Having all of this handy before beginning the form will save a lot of phone calls to mom and dad, making the process much easier on everyone involved.

You’ll also want to make sure that you have a list of all colleges you are even considering attending, as you’ll want to make sure that all of your colleges receive copies of your FAFSA. This is especially important if money is a factor in your decision, as it may determine your funding for specific schools.

I submitted the application. Now what?

Once you have completed the form, you just have to sit back and wait for your report to come out, which should only take about 3-5 days. When you get your Student Aid Report, be sure to double check that everything is correct and submit changes if needed.

Your college will then provide you with a financial aid award letter that explains the cost to attend their institution and what funding and loans you are being offered. Most often, you’ll receive this around the time you get your acceptance letter, depending on your college and when you submit your application.

Breakdown of the types of funding offered

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Now it’s time to view your Student Aid Report and make decisions about what you will accept. The types of funding can be broken down into three main categories: grants, loans, and work-study programs.

Federal Grants

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This is the ideal type of financial aid. It’s quite literally free money that the government gives you in order to attend school. It does not need to be repaid, as long as you don’t break any of the rules that they will inform you of before accepting the money (mostly concerning early withdrawal). This is the category that is most dependent upon your financial need. There are four types of grants that FAFSA awards.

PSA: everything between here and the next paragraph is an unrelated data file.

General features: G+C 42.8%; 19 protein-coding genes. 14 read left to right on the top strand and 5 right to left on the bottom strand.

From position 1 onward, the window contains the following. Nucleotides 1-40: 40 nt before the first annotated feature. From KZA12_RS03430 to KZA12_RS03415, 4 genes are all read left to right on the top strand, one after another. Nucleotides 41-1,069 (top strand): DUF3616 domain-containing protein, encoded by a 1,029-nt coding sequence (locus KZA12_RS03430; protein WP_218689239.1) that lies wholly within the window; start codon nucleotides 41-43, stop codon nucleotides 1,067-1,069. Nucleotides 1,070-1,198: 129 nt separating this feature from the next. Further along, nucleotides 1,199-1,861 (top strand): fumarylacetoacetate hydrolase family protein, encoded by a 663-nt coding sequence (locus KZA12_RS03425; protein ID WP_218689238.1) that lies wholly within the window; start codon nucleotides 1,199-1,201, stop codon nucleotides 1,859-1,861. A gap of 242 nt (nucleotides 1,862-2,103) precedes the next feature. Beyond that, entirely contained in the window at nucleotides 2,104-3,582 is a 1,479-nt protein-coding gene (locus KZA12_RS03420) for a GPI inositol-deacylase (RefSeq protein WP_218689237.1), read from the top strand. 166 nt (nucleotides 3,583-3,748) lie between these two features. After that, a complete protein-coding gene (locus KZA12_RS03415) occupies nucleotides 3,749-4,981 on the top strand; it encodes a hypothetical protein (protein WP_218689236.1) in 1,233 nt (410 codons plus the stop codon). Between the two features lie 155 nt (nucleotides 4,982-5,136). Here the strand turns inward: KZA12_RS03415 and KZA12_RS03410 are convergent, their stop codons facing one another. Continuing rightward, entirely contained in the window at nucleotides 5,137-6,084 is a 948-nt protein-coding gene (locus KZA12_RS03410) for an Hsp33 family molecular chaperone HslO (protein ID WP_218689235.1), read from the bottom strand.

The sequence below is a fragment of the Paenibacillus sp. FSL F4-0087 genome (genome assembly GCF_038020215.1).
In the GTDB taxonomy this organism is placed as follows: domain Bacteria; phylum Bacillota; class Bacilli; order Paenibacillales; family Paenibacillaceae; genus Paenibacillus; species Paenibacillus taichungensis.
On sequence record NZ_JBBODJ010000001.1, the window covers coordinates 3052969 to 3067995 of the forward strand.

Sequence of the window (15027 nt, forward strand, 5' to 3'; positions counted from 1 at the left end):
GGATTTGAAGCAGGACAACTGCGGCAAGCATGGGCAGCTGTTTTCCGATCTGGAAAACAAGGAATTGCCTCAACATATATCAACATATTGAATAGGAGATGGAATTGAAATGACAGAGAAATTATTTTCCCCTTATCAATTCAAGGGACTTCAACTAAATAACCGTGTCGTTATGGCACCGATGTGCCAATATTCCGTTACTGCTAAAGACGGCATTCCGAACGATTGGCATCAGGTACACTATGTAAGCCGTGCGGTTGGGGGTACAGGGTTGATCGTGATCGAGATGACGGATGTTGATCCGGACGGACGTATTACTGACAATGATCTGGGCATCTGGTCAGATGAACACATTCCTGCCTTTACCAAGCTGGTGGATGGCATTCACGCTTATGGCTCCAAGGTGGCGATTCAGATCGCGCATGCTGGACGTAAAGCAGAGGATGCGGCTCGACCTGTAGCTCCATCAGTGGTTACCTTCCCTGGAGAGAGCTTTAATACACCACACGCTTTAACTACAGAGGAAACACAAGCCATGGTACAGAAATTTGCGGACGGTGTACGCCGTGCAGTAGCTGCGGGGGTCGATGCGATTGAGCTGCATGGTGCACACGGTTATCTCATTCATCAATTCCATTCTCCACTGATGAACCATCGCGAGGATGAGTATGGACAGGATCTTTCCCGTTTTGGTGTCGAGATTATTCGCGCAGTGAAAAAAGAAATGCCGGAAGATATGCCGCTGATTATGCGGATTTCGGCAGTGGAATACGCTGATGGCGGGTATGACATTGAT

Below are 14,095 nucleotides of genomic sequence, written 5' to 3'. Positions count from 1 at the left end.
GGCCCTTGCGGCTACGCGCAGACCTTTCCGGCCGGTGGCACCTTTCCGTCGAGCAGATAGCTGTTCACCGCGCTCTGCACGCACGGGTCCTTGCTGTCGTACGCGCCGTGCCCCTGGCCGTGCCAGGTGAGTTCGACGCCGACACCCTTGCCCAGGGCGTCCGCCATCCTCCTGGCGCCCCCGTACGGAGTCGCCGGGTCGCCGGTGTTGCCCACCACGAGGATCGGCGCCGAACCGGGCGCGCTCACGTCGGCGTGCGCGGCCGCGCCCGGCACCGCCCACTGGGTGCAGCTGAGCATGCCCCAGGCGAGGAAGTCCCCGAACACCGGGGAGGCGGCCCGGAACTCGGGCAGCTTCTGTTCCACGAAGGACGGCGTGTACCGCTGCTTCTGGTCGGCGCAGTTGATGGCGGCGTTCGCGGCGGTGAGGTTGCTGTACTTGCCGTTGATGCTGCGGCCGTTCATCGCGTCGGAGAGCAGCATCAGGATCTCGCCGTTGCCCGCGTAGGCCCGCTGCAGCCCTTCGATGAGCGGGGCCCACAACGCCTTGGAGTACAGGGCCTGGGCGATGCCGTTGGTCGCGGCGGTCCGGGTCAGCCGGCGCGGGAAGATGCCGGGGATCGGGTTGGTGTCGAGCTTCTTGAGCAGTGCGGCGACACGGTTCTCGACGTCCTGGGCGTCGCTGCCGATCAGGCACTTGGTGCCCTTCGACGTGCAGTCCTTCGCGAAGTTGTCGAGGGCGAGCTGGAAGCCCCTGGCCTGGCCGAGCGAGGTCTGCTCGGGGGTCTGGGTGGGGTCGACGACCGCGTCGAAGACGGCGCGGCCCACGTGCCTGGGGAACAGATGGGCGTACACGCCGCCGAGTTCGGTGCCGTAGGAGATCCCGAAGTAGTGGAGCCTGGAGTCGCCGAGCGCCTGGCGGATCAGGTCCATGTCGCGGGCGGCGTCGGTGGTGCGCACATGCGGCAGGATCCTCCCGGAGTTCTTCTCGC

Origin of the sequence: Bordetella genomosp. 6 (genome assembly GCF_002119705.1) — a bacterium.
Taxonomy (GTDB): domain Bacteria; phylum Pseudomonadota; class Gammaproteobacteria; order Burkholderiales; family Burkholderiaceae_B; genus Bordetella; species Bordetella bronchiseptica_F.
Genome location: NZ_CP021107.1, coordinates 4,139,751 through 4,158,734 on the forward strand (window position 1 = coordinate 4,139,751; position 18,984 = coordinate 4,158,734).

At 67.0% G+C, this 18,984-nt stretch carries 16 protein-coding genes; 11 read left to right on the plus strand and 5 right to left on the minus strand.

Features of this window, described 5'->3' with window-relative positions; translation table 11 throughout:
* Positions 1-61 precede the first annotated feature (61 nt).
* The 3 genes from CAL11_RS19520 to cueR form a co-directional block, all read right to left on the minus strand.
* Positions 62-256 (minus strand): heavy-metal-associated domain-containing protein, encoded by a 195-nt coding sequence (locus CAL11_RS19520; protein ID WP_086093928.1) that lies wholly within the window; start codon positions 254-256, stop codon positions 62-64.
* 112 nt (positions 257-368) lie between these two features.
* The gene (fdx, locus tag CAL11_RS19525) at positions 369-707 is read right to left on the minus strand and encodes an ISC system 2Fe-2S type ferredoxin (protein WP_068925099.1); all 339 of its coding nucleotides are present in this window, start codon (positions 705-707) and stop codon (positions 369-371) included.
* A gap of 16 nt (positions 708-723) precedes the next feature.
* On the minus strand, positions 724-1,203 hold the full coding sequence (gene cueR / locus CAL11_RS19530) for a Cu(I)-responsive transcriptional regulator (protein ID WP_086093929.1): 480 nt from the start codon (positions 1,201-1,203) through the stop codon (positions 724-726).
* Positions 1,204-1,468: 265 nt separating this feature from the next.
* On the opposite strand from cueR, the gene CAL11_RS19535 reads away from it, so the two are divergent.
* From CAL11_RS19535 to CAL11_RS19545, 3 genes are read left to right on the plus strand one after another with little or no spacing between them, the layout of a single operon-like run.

Federal Pell Grants

Federal Pell Grants are awarded to students that have more financial need because of a lack of parental contribution. To decide how much you will receive, they calculate the cost of attending your specific institution, whether you will be full-time or part-time, and how long you plan to attend. The maximum amount you could receive for the 2019-2020 school year was $6,195, and that’s just for one year. Pell Grants can be a large source of a student’s ability to pay for college if needed.

Federal Supplemental Educational Opportunity Grant (FSEOG)

This grant it only going to come from your school itself, and not all colleges participate. Each school only has a limited amount of money to award, so most students receive anywhere from $100-$4,000 with priority going to those with the most financial need

Teacher Education Assistance for College and Higher Education (TEACH)

As the name suggests, this grant is only given to students taking certain classes and are enrolled in a TEACH-Grant-eligible program. These programs train students to teach in high-need fields, such as ESL/Foreign languages, math, science, and special education, specifically while obtaining your Bachelor’s. This grant does come with some stipulations. You must agree that after receiving your degree, you will go on to teach in a high-need field at a low income school for at least four years. Not meeting these post-grad requirements will result in you having to pay the grant back. TEACH Grants can be awarded in amounts up to $4,000.